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Theory of Utility

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Theory of Utility

“Nature has placed mankind under the governance of two sovereign masters, pain and pleasure. It is for them alone to point out what we ought to do, as well as to determine what we shall do.”[1]

Jeremy Bentham uses the Principle of Utility to provide a foundation for his system of moral philosophy.  The utilitarian theory proposed by Bentham seeks to establish that human behavior can be said to be motivated by the pursuit of pleasure and the avoidance of pain. While this consequentialist theory appears to be akin to common sense, when scrutinized carefully the framework of utilitarianism begins to breakdown and succumbs to the challenges put forth by subjectivity. Furthermore, when applied to the criminal justice system as a theory of state punishment it neglects a core element of human nature, retribution based on desert. However, after recognizing the crevices of Bentham’s utilitarian system, one thing remains, the foundation of his system is firmly grounded and his simple maxim can be universalized and used in any sociological system to promote the greatest amount of happiness.

        Jeremy Bentham is often cited as the father of utilitarianism. The principle of Utility as proposed by Bentham is not only applicable as a system of social governance but also as a universalizable maxim which should dictate the actions of all human beings based on their outcomes. According to The principle of Utility the greatest happiness for the greatest number of people should be the consequence of any action. Any action, which conforms to the principle of utility, is that when “the tendency to augment the happiness of the community is greater than any it has to diminish it.[2]” At this point one may argue that happiness varies from person to person; it is a subjective quality. Although this is a valid criticism of utilitarianism as a whole we shall first examine how this consequentialist theory is applied to the criminal justice system.

        Jeremy Bentham proceeds to apply the utility principle to the legal system and provides a justification for punishment. For Bentham, “all punishment in itself is evil[3]” since punishment in itself does not promote happiness but suffering for the punished. It is however admitted on grounds that it promotes greater overall happiness to community than the suffering endured by the person being punished. This overall happiness is not found in revenge for the crime committed although that would conform to the principle of utility[4] but is justified on the grounds of deterrence.  It is a forward-looking theory that seeks to deter future crimes of the same nature and consequently prevent and reduce crime. Bentham asserts that the “the immediate principle end of punishment is to control action” through reformation or incapacitation but recognizes that it has a “natural tendency…of affording a pleasure or satisfaction to the party injured.[5]”  According to Bentham no pleasure derived from punishment can ever outweigh the pain endured by the offender and consequently punishment can only be justified on grounds of deterrence through example. Punishment then is a forward-looking action that aims to promote happiness in the community by a reducing crime and securing public safety.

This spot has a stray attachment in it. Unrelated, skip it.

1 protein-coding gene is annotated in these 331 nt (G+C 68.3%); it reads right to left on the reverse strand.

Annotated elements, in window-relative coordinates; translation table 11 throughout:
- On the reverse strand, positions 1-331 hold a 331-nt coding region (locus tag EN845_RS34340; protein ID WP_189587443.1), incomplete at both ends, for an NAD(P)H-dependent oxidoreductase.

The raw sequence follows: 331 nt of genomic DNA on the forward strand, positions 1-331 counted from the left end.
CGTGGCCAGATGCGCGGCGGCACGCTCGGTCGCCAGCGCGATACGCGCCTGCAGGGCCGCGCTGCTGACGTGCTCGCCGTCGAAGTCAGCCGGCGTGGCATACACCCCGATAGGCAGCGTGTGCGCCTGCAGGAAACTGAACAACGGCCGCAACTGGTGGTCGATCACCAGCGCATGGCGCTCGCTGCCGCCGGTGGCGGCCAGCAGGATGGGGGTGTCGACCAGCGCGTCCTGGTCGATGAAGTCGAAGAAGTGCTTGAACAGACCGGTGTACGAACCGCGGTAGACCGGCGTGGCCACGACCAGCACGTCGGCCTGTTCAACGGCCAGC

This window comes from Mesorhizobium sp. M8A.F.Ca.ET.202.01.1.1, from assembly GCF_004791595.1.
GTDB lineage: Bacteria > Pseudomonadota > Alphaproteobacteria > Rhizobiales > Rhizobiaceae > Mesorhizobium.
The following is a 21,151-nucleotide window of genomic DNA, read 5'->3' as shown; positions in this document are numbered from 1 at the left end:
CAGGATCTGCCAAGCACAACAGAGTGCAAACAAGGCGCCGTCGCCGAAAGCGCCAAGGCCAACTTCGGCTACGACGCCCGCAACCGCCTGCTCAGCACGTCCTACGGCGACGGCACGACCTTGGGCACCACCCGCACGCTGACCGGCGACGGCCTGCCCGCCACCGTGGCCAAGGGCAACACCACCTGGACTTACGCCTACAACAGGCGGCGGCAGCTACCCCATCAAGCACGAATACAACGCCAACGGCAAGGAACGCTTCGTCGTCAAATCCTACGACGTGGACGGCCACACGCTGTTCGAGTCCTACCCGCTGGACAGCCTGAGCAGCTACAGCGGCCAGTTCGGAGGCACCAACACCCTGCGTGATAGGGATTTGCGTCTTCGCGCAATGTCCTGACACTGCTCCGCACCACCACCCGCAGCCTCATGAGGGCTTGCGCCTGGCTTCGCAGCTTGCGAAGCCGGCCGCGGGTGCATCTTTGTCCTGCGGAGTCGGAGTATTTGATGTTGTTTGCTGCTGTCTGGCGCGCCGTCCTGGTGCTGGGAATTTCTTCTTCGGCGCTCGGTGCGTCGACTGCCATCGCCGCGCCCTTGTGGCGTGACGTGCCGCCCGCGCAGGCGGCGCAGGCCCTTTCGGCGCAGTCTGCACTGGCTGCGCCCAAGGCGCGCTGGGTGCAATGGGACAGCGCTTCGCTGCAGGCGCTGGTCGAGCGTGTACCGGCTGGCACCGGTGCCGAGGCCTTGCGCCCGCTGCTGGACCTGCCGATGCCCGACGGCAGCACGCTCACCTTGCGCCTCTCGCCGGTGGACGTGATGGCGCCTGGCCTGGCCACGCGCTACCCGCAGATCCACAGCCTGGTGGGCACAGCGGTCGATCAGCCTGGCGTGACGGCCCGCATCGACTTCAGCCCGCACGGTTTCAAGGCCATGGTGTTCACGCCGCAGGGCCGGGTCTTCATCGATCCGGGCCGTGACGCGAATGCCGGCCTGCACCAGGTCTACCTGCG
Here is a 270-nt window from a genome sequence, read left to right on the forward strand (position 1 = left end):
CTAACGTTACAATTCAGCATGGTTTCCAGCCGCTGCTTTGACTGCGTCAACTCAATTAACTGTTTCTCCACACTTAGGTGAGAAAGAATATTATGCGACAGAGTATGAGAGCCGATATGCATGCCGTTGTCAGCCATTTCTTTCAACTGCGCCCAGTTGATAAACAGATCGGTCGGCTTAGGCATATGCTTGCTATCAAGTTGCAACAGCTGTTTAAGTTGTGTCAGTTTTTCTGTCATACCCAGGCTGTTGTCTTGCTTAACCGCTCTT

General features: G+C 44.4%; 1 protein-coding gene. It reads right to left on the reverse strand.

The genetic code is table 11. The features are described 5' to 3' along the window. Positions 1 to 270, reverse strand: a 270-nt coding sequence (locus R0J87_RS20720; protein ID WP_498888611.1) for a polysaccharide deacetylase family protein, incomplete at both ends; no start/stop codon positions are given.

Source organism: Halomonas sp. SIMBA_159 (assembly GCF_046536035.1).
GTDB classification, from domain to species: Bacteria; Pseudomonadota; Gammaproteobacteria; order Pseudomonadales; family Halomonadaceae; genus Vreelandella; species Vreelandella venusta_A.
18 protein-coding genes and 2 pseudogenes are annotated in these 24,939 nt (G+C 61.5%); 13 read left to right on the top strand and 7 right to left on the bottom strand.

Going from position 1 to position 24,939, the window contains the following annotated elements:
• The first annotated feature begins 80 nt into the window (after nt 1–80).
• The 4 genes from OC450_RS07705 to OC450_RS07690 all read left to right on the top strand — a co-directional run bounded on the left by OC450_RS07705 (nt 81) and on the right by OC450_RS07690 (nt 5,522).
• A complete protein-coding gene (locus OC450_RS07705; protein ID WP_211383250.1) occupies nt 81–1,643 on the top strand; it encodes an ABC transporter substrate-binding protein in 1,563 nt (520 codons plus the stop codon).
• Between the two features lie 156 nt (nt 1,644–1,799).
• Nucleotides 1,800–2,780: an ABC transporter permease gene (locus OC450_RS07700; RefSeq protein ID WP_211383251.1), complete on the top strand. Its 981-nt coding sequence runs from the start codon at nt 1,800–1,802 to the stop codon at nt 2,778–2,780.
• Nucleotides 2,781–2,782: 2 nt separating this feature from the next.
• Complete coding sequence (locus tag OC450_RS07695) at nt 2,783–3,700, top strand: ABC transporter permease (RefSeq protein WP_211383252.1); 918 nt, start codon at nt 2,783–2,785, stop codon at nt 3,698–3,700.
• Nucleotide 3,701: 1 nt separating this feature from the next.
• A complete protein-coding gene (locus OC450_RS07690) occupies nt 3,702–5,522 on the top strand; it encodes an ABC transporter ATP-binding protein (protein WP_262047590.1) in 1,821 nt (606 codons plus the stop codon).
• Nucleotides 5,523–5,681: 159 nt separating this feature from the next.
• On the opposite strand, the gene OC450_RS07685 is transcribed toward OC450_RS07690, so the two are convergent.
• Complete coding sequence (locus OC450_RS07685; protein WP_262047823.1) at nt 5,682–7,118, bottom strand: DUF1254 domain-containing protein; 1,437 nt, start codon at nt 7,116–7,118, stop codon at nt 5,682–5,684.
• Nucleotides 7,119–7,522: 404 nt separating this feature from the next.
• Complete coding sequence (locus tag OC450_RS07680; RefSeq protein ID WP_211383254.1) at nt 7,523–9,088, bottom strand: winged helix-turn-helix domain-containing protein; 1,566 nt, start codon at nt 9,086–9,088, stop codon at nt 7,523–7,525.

After having given a justifying aim for punitive action, the next step for Bentham is to provide a comprehensive framework for penal distribution. At the level of distribution Bentham classifies cases in which doling out punishment is groundless, inefficacious, unprofitable or needless. Reiterating each of these cases is not only an exhaustive task but maybe regarded as punishment on utilitarian grounds. Therefore this paper will avoid delving in each case and shall instead provide examples of each category so that the reader has a general idea of Bentham’s “Cases Unmeet for Punishment.” The first of these categories where punishment ought not to be doled is where it is groundless. This seems intuitive where in cases where no crime has been committed and accordingly punishment is groundless. But in cases where the value derived from committing a crime outweighs the mischief of the act, it seems to trump individual rights in the name of the collective good. Should a murderer be let off if he kills a terrorist who could possibly have caused the deaths of thousands of people?  A prime example of such a catastrophe was in the recent news where the London police killed an alleged Brazilian terrorist under the License to Kill Act.[6] Next is the category of inefficacious punishment with obvious examples such as infancy, grounds of insanity or crimes committed under heavy influences of intoxication. An interesting case that Bentham describes as ineffective punishment is in cases where “by the predominant influence of some opposite cause upon the will, it must necessarily be ineffectual.[7]” The influences being referred are moral and religious such that the belief of those standards outweighs any evil he could possibly commit in pursuit of those standards. Prime examples of such acts are Islamic fundamentalists who believe that killing infidels in the name of Jihad is warranted by their religious teachings[8]. The unprofitable category that follows is just a cost-benefit analysis between the crime committed and the punishment awarded. If the evil of the punishment is outweighed by the benefit provided from the act, then punishment should not be awarded since it is deemed unprofitable. Lastly Bentham makes his case for reform and rehabilitation in the “punishment is needless” classification. Quoting Bentham, “the pen is the proper weapon to combat error with, not the sword.”[9]  Bentham is vague in the techniques that might be employed in reformation and rehabilitation of the will. Invasive rehabilitation have been criticized on the grounds that it is an assault on the offender’s personality and his free will.